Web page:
Meher Mirza writes about the timeless magic of Mary Poppins, the wonderful world she conjures out of thin air, and the fantastic food that fuels it.
Years and years ago, I fell deeply in love with Mary Poppins.
To specify, I mean P L Travers' books, glutted with thrilling tales, a stern but magical nanny ‘who never wasted time in being nice’ and her wayward wards. The stories read like this. Talking, tormenting, sussurating cats slouch through the children's dreams; young princes rush out of their storybooks into the local park, limned in sunshine; the sun becomes the ringmaster of a celestial circus; the children finger a magic compass that yo-yos them across the corners of the world in a few seconds; a concertina of shadows gather for revelry on Halloween night when the walls between worlds thin; the children meet the primordial terrapin, wiser, older than all living beings, living deep within the silver-tongued seas; Spring is painted on the walls of the world on a night with the barest shaving of a moon. And on Christmas, a flickering, laughing Maia of the Pleiades (a cluster of stars), wrapped in only a ‘light, wispy strip of blue stuff’ drops to Earth to do her Christmas shopping.
All the magic is yoked in some way to Mary Poppins, stalking through it all with hat and hair firmly in place. The children slapdash their way into each adventure with wind-bussed cheeks. But it is always Poppins, sharp-tongued and respectable as ever, who sets order to chaos, returning them to regular life like clockwork, unscathed, back to the comforting clink of cups of milk in their warm nursery on Number 17, Cherry Tree Lane.
The books unspool over several decades, offering plenty of dichotomies — Mary Poppins is as disturbing as she is fascinating, as archaic as she is modern. She is equally at home in an English parlour as she is swooping through the air with her parrot-handled umbrella, chatting with animals and shadows and stars, respected by everything that sees the Bacchanalian world as it truly is.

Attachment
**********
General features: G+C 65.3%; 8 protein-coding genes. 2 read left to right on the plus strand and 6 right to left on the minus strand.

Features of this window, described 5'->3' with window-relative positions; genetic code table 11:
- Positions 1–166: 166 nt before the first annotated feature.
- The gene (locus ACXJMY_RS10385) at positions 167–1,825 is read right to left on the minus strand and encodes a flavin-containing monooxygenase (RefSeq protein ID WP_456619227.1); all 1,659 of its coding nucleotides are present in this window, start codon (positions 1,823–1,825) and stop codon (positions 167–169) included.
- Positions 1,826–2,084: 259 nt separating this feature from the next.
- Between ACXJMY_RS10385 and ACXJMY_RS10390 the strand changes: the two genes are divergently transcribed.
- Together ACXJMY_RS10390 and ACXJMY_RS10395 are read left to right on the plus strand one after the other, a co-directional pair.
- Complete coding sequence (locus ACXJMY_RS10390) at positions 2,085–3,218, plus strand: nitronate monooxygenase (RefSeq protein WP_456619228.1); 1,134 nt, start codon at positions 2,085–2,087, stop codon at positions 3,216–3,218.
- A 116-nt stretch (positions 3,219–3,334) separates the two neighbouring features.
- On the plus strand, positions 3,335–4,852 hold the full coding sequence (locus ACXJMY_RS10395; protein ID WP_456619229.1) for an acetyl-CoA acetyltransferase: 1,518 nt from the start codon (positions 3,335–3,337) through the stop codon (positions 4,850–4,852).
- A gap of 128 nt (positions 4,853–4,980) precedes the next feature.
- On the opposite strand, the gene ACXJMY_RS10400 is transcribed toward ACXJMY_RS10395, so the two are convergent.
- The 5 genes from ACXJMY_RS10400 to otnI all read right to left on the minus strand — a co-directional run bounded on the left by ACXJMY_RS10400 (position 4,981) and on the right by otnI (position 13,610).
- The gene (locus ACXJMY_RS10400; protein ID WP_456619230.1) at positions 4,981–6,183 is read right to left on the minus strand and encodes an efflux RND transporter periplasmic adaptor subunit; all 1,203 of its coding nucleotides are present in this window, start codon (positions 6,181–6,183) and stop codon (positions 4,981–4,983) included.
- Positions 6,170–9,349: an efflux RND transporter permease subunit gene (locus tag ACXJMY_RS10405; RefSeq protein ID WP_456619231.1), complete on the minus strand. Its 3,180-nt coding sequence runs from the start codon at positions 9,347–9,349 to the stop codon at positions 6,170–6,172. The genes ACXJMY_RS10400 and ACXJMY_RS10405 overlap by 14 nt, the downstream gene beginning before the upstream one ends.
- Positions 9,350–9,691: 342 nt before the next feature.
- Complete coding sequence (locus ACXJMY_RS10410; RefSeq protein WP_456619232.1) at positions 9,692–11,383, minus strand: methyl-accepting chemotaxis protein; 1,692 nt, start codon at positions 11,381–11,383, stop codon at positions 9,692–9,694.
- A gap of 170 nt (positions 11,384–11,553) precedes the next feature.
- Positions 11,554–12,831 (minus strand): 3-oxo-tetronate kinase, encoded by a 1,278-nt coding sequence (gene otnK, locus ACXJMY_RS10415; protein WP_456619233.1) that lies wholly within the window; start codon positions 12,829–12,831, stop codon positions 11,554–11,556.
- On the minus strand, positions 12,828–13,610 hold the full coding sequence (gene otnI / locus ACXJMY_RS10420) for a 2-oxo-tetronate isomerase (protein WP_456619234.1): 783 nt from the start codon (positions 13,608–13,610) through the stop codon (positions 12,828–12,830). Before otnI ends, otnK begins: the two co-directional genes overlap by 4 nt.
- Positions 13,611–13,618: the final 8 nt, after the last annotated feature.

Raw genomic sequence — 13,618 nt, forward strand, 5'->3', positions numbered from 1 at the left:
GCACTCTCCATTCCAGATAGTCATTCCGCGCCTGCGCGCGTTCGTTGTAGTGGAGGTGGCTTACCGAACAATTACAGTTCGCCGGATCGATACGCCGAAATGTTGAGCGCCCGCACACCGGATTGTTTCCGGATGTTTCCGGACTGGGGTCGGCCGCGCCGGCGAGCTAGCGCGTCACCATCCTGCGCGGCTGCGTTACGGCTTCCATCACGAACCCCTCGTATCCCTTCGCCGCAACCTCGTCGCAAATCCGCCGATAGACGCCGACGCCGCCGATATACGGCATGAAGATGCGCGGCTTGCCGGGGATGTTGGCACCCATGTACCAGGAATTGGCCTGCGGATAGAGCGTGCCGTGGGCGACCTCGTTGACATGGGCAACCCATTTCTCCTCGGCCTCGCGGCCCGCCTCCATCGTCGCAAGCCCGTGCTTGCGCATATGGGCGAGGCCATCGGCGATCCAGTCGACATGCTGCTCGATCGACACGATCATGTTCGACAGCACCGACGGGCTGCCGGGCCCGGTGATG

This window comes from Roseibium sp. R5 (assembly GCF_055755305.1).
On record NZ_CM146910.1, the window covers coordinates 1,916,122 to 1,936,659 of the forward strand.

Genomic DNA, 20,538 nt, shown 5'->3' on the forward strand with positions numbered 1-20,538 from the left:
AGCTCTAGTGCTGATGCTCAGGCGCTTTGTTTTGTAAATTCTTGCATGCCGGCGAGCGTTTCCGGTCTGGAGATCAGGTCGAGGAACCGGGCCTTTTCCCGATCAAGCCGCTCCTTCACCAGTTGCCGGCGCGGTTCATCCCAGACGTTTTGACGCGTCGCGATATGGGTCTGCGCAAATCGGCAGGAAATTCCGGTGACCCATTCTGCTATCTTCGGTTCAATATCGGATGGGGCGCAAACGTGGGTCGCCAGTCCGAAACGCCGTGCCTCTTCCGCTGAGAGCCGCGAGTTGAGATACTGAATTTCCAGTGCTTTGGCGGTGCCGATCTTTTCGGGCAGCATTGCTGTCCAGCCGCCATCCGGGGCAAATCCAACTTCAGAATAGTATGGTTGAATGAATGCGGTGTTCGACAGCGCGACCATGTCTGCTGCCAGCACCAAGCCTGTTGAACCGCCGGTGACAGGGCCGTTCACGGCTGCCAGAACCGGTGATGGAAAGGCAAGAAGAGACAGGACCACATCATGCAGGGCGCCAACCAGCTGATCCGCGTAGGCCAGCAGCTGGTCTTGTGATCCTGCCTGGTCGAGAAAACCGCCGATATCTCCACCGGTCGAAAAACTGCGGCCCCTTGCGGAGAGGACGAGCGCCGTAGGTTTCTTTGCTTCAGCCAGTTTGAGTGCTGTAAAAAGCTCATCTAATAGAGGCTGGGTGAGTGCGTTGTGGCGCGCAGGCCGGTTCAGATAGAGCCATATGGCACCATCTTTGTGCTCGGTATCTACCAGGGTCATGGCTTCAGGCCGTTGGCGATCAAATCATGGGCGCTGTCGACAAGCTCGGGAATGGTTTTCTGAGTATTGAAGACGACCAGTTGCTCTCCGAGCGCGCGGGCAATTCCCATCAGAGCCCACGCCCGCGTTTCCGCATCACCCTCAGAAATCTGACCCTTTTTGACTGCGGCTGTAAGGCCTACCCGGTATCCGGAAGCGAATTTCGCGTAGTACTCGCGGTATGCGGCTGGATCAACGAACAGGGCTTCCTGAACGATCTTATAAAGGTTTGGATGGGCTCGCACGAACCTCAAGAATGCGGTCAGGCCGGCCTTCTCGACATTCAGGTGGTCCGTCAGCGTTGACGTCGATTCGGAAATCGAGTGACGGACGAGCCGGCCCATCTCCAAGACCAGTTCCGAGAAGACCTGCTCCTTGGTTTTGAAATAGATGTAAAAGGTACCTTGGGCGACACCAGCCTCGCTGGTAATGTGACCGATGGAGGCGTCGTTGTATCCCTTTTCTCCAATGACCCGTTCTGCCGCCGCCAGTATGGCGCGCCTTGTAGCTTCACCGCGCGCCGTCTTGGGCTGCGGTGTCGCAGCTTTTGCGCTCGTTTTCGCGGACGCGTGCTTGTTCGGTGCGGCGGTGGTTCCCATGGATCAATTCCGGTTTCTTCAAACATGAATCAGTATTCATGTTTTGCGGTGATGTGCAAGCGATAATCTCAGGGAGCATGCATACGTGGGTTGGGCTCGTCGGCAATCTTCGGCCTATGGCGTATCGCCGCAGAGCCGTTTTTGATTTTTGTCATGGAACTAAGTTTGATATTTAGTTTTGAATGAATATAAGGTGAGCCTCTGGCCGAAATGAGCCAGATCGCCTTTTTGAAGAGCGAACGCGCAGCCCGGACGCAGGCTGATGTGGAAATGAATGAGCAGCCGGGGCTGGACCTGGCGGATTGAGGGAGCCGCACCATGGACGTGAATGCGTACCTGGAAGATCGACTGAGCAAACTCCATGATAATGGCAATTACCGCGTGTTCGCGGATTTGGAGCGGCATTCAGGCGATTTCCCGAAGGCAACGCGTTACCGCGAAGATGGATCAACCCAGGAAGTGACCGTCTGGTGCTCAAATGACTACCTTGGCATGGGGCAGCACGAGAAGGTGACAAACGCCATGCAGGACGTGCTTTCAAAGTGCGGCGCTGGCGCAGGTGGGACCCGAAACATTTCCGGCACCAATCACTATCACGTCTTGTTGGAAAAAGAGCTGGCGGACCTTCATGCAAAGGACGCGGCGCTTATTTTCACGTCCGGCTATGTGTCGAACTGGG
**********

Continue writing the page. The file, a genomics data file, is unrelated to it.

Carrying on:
Similarly, the food the children eat comes from a typically stodgy English larder; the escapades wrapped round the food are anything but. It is these double realms that make the stories so alluring.
We read about a delirious tea in which Michael and Jane, eddying with laughter, are lifted off the ground, while affable, apricot-faced Uncle Wigg hands out cups of tea and slices of bread and butter, crumpets, coconut cake and a plum cake with pink icing. Peppermint hobby horses whisk the children through the air to Cherry Tree Lane. Wizened, wily Mrs Corry snaps off her gnarled fingers and offers them to the children to eat (they turn out to be made of barley sugar, of course). Bert, the Match Man and Mary Poppins leap into a painting to enjoy a tea of whelks and raspberry jam cakes.
Then there is Mr Mo's wedding breakfast, a meal crafted out of plasticine that came to life, ‘a meal so tempting that a king might have envied it. In the centre stood a two-tiered cake and around it were bowls piled high with fruit — peaches, cherries, bananas, oranges. One end of the table bore an apple pie and the other a chicken with a pink frill. There were sausages, and currant buns, and a pat of butter on a little green platter. Each place was set with a plate and a mug and a bottle of ginger wine. The buttercup-tree spread over the feast.’
Although most of the meals featured in the books aren’t specifically Christmas-related, the pages are peppered with references to dishes that would easily be at home on a table filled with Christmas fare — foods that are simple, yet never fail to delight. An apple pie made from ruddy-skinned apples, boiled eggs stained pink, gingerbread men, and of course, a plum cake.
Hard Boiled Eggs
Place unshelled eggs in a saucepan. Cover them with cold water, and bring to a boil while on medium heat. Once the water is at boiling point, reduce the heat and let the water simmer. Leave your eggs in for fifteen minutes, then take them out of the water and plunge them immediately into cold water.
To colour them, fill half a bowl with warm water, then stained it with a few drops of food colouring and 1 tbsp of vinegar. Then drop in the eggs, turning occasionally to ensure an even dye. After about five minutes, when the colour deepens, gently scoop them out with a fork and lay on a wire rack to dry.
This is a riff on my mum's time-honoured recipe for Christmas cake, which she makes months in advance. This version however, requires no pre-soaking, and comes together in a matter of hours. Into a saucepan, I poured dried fruit, thick and intensely sweet with musky ginger and wisps of lime zest, embalmed it all in alcohol and sugar, poured the lot into the flour mixture and baked. You can adjust the quantity of fruit as you go; just make sure you don't use sugared fruit, or the cake will sting your teeth with its treacly-sweetness.
Find the recipe here.
The secret to a crumbly pie crust is of course, to keep everything as cold as possible, including the spoons which I keep in the freezer as long as I can. The other secret is to use a mixer or food processor to minimise the contact with warm hands.
Find the recipe here.
The first time I ever heard of gingerbread was when I read about it in a Mary Poppins story, in which rows and rows of dark gingerbread were studded with gilt stars that gleamed through Mrs Corry's curious sweet shop. I have been captivated ever since.
Find the recipe here.
Meher Mirza is an independent writer and editor, with a focus on food and travel. Photograph by Aashim Tyagi.
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